4Morsels of Delice •
07 Aug 2015
One of the biggest motivating factor to visit Tamaya is the authentic Japanese dining experience where the patrons get to dine at the low tables in traditional Japanese horigotatsu style with screens between each table for some privacy. Sitting seiza style is not required since there is a sink-in area underneath the table for some leg space. Getting the attention of the attentive service staff is surprisingly easy, in spite of being on the more secluded second floor.
As for the food, the variety is pretty impressive, ranging from the staples of sashimi and sushi to those items not regularly found in other Japanese restaurants. One of my favourites is the Otsumami Chashu, roast pork that is like no others. Served cold, this roast pork, made up of swirls of fat and meat, is soft to the bite and is packed with the sweet flavour of slightly charred meat. I am very impressed with how the fat, which is creamy instead of gelatinous, renders the overall texture of the meat to be smooth. I will usually pick off the fat from my dishes, but I gladly make an exception for this dish.
Another one that is good is the Iron pot Rice with Chicken and Burdock Root. The presentation of the rice topped with meat and vegetable served in a dainty iron pot encased in wooden box had already made me excited about getting a bite of it. I was not disappointed. The fragrance of the quality rice, imbued with the aroma of fresh chicken and burdock root, is concentrated into that little pot to yield incredibly flavourful rice.
The Yasai Itame, stir-fried vegetables, is good as it retains a bit of the crunch of fresh vegetables and is not too salty. Though it is not really outstanding in any particular aspect. Another pretty good dish is Tonpei Yaki, egg omelette with pork and shredded cabbage. The fresh ingredients and the combination of runny egg mixture drizzled over cabbage and pork result in a wholesome and healthy appetizer. I suggest to add some soya sauce to this because the unseasoned raw cabbage may taste to be a tab plain.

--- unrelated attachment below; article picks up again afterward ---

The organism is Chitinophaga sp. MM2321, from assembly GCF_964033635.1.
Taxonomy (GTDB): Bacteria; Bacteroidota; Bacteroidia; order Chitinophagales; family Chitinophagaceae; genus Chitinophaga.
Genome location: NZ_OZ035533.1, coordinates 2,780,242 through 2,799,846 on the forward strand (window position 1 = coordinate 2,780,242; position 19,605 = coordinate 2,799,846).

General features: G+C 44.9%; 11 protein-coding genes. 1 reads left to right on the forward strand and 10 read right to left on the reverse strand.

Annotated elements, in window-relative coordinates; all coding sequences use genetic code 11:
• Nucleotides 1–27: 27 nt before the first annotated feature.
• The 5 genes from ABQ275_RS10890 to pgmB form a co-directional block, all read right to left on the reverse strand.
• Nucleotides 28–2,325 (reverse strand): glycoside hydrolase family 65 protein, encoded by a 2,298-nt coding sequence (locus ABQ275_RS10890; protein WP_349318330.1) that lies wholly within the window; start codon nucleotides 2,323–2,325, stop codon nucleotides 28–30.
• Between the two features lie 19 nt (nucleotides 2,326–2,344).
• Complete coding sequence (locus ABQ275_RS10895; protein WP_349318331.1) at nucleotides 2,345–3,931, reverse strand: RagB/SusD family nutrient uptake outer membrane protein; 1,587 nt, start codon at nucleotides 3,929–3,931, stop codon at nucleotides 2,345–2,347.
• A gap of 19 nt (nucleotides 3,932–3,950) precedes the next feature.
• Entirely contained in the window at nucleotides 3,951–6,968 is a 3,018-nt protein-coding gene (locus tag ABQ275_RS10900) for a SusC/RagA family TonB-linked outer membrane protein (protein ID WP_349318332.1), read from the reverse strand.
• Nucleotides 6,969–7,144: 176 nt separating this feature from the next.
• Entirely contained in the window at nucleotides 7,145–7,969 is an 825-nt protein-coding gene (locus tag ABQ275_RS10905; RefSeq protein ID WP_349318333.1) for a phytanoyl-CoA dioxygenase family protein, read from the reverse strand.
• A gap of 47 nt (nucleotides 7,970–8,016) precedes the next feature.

The lowlight of the repertoire of dishes ordered is the yakitori moriawase. The sticks of grilled food are dry and tasteless. To make things worse, most of the items included in the moriawase are not the specialities of this restaurant ... at least that is my impression since specialities should not be epic fail in terms of both texture and taste, consisting of strange items in the likes of green chilies, chicken skin and chicken gizzards that is rubbery hard. Only the chicken meat is decent, in fact, it is pretty tasty. The better idea is to order individual kushiyaki items instead of the moriawase or go to Kazu for kushiyaki feast.
Tamaya does offer an authentic and a relatively unique dining experience that sets it apart from the competitors and gives me the incentive to visit it once in a while.
This review (with pictures) can be found on my blog: http://morsels-of-delice.blogspot.sg/2015/07/tamaya-dining-authentic-japanese-dining.html